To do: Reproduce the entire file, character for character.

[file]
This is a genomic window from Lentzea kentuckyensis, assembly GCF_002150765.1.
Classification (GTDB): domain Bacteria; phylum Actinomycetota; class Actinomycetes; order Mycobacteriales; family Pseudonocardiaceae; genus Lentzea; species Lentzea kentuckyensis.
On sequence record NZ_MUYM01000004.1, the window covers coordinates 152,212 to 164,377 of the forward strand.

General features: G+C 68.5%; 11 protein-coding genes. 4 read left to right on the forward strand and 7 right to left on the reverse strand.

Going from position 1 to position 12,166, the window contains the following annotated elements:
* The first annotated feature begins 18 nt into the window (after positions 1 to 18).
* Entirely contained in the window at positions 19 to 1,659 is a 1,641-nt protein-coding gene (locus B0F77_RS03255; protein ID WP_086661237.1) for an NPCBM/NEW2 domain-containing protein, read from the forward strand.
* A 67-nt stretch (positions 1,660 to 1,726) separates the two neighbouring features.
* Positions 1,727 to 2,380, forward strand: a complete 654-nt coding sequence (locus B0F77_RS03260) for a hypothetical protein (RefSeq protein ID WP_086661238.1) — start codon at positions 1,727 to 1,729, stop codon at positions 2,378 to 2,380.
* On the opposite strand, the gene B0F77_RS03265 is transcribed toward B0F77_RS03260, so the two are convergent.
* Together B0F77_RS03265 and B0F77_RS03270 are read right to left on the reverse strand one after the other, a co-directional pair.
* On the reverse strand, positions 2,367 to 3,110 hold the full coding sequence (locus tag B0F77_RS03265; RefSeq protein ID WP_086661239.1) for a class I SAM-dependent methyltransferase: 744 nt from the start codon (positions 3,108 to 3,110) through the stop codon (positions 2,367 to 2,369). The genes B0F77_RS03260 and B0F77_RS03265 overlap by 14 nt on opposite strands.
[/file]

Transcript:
This is a genomic window from Lentzea kentuckyensis, assembly GCF_002150765.1.
Classification (GTDB): domain Bacteria; phylum Actinomycetota; class Actinomycetes; order Mycobacteriales; family Pseudonocardiaceae; genus Lentzea; species Lentzea kentuckyensis.
On sequence record NZ_MUYM01000004.1, the window covers coordinates 152,212 to 164,377 of the forward strand.

General features: G+C 68.5%; 11 protein-coding genes. 4 read left to right on the forward strand and 7 right to left on the reverse strand.

Going from position 1 to position 12,166, the window contains the following annotated elements:
* The first annotated feature begins 18 nt into the window (after positions 1 to 18).
* Entirely contained in the window at positions 19 to 1,659 is a 1,641-nt protein-coding gene (locus B0F77_RS03255; protein ID WP_086661237.1) for an NPCBM/NEW2 domain-containing protein, read from the forward strand.
* A 67-nt stretch (positions 1,660 to 1,726) separates the two neighbouring features.
* Positions 1,727 to 2,380, forward strand: a complete 654-nt coding sequence (locus B0F77_RS03260) for a hypothetical protein (RefSeq protein ID WP_086661238.1) — start codon at positions 1,727 to 1,729, stop codon at positions 2,378 to 2,380.
* On the opposite strand, the gene B0F77_RS03265 is transcribed toward B0F77_RS03260, so the two are convergent.
* Together B0F77_RS03265 and B0F77_RS03270 are read right to left on the reverse strand one after the other, a co-directional pair.
* On the reverse strand, positions 2,367 to 3,110 hold the full coding sequence (locus tag B0F77_RS03265; RefSeq protein ID WP_086661239.1) for a class I SAM-dependent methyltransferase: 744 nt from the start codon (positions 3,108 to 3,110) through the stop codon (positions 2,367 to 2,369). The genes B0F77_RS03260 and B0F77_RS03265 overlap by 14 nt on opposite strands.